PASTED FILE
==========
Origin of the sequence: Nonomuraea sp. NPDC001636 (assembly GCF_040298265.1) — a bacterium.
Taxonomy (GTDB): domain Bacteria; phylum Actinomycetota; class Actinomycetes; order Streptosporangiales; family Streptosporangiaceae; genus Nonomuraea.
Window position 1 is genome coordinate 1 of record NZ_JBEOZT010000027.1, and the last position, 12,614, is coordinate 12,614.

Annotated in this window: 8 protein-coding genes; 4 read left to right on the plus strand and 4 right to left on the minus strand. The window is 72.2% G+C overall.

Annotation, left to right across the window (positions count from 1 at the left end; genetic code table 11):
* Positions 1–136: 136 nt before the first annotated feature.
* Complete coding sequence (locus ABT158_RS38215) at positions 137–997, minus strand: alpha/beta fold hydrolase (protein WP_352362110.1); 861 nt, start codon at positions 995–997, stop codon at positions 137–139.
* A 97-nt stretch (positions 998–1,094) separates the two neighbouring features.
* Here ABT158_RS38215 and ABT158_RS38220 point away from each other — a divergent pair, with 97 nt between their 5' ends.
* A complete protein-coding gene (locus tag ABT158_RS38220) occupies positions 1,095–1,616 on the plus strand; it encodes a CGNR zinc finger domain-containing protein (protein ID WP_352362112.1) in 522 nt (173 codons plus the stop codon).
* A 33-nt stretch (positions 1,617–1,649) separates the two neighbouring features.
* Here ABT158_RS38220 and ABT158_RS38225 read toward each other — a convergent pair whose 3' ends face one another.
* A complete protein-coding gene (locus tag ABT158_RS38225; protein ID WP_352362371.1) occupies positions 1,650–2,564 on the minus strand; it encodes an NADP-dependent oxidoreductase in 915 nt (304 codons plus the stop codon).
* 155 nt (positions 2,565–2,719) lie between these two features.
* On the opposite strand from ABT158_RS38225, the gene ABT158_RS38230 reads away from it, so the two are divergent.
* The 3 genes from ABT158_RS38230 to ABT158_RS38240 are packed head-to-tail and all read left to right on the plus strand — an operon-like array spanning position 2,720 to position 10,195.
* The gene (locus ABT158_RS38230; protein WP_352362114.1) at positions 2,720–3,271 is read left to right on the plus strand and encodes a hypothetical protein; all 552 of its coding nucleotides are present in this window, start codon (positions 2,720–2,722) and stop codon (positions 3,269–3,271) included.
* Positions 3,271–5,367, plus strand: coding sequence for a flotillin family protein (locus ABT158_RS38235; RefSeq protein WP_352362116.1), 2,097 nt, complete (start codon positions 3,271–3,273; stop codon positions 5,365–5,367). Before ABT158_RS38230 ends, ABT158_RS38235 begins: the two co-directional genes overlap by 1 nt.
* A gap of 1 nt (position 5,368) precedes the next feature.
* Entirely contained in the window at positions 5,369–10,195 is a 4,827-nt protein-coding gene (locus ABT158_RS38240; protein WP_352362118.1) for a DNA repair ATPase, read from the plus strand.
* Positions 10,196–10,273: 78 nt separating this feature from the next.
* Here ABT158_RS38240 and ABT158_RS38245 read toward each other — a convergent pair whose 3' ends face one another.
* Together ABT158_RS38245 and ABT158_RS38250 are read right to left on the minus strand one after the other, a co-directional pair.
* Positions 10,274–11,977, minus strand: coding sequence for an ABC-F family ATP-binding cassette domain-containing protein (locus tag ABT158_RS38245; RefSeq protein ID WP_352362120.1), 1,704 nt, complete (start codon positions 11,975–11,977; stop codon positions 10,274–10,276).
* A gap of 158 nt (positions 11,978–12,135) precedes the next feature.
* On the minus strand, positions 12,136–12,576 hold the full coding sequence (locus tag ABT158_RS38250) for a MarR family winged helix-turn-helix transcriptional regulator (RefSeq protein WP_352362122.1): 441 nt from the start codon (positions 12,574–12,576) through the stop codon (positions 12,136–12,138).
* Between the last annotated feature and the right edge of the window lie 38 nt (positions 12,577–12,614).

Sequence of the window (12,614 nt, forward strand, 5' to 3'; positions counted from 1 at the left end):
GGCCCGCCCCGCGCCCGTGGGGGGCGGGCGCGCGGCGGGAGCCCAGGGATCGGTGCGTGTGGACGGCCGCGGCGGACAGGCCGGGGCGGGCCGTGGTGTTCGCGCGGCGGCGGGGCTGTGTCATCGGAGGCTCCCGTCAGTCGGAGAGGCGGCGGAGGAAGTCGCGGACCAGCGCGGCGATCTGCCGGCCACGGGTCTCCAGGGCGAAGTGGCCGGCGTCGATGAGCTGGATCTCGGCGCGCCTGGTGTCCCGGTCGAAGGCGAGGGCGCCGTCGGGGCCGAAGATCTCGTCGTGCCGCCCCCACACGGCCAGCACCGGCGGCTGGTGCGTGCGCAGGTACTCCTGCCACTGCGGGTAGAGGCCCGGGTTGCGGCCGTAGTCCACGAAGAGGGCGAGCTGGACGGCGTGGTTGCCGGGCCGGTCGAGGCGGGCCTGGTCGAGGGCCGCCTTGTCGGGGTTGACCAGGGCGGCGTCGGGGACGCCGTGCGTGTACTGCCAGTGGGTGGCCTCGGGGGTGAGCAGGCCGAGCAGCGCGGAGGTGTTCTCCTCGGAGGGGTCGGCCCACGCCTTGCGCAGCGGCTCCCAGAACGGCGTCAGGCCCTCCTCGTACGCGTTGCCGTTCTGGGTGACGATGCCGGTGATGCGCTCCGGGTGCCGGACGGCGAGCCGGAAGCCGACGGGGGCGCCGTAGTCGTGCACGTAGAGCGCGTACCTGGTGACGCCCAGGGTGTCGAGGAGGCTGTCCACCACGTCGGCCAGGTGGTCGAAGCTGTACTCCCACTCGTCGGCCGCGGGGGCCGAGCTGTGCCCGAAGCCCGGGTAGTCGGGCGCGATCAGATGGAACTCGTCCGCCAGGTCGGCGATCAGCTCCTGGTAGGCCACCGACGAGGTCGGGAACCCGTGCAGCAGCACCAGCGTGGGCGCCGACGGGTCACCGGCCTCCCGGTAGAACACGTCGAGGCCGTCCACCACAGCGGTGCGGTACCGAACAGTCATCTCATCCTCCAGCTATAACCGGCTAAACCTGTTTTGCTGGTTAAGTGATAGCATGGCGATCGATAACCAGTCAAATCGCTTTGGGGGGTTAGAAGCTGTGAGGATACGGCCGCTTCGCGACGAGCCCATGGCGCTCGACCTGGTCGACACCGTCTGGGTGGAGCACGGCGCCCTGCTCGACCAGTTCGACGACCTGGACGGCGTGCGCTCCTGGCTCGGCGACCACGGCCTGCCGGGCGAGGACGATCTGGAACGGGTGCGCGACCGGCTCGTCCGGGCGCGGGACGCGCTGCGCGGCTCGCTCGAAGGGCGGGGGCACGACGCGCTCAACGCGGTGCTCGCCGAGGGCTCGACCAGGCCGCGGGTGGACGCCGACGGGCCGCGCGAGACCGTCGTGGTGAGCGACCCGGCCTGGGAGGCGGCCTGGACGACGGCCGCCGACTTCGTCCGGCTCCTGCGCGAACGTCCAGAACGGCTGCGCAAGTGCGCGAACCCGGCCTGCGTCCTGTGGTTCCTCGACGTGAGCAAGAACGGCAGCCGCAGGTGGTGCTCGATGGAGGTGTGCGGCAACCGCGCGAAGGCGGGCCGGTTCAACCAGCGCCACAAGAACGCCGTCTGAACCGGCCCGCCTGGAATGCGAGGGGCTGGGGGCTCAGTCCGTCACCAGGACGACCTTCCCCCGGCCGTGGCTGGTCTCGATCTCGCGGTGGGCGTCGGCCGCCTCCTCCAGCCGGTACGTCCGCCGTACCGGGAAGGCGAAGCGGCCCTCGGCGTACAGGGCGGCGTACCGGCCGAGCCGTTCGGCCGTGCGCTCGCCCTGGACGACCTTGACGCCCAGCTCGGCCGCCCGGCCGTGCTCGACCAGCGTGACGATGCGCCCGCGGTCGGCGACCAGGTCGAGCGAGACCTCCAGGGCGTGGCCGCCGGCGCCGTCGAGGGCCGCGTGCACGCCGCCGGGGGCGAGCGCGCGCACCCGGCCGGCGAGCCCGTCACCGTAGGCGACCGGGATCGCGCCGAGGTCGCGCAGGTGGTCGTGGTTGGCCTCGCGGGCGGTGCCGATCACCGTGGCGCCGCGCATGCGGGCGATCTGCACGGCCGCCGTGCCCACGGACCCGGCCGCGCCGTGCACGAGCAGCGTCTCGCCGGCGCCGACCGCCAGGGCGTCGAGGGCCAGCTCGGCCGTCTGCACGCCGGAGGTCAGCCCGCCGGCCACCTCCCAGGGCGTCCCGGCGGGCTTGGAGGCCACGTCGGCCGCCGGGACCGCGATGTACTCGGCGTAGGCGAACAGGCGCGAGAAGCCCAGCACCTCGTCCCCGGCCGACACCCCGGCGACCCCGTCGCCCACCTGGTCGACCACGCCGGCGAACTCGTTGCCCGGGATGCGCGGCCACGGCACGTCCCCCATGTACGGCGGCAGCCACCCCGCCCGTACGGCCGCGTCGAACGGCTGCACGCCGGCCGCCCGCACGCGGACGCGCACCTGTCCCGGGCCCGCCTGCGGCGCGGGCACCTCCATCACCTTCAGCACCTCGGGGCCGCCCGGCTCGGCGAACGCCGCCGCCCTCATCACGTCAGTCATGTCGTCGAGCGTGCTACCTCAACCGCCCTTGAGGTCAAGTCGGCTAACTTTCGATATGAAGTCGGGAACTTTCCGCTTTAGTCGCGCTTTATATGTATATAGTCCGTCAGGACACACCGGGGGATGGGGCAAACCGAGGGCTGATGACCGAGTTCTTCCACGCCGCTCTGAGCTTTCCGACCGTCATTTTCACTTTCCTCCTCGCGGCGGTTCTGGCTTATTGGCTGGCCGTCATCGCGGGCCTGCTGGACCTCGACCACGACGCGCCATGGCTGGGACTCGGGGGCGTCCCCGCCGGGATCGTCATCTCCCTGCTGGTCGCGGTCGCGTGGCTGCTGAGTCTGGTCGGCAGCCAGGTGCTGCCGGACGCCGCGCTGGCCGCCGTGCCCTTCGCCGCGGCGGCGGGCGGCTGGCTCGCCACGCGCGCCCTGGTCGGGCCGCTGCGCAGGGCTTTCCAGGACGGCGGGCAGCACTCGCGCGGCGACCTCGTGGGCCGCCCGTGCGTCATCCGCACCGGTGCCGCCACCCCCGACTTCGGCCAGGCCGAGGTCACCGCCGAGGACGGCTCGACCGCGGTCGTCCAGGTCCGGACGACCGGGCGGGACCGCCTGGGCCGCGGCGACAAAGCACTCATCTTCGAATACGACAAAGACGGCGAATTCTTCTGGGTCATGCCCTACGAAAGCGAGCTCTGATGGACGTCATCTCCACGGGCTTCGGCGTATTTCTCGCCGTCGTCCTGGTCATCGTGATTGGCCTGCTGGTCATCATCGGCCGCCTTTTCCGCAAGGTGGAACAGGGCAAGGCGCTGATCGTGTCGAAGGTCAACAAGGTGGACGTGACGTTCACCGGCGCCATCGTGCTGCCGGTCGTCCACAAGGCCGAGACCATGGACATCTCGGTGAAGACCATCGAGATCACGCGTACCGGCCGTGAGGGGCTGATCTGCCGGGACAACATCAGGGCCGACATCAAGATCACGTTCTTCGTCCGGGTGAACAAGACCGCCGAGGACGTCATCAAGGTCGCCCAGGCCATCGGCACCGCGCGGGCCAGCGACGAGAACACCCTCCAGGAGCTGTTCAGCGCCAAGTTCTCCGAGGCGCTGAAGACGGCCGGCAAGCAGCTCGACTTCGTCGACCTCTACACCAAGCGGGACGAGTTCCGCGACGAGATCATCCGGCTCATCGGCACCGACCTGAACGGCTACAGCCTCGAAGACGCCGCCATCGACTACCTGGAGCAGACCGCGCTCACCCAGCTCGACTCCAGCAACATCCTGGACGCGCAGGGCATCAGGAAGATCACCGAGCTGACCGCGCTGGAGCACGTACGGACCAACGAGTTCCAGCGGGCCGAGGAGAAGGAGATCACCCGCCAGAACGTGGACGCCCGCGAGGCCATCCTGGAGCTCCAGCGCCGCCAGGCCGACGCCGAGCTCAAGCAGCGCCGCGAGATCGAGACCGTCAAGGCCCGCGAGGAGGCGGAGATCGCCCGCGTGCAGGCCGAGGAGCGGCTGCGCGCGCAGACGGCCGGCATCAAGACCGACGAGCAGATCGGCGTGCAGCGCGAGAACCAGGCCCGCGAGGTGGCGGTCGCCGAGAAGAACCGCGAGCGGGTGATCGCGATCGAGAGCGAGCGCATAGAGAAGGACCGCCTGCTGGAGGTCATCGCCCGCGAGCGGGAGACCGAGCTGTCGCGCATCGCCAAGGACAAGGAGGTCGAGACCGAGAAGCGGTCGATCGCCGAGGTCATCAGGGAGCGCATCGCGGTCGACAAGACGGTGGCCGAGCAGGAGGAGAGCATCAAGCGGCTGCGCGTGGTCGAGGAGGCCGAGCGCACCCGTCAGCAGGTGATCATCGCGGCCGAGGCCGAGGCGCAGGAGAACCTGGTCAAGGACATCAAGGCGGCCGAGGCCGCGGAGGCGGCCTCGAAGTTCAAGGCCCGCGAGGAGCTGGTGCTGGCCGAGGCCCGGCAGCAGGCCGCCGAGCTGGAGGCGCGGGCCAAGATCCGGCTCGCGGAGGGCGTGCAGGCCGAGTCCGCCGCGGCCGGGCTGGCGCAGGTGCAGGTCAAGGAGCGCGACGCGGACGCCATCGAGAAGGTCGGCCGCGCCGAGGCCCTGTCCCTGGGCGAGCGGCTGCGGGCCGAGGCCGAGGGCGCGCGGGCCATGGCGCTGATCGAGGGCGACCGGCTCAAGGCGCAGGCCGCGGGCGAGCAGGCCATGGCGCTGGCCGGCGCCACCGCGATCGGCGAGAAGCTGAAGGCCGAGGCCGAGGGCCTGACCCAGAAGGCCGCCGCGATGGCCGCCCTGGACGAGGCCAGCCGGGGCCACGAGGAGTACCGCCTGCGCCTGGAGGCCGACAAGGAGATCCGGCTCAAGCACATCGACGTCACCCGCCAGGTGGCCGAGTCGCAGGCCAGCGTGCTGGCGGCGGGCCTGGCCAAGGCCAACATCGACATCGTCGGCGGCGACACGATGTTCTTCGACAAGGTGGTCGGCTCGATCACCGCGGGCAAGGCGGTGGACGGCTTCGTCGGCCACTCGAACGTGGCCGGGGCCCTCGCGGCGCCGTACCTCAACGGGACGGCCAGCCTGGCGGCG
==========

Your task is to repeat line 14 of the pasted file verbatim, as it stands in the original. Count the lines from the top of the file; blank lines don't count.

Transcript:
* 155 nt (positions 2,565–2,719) lie between these two features.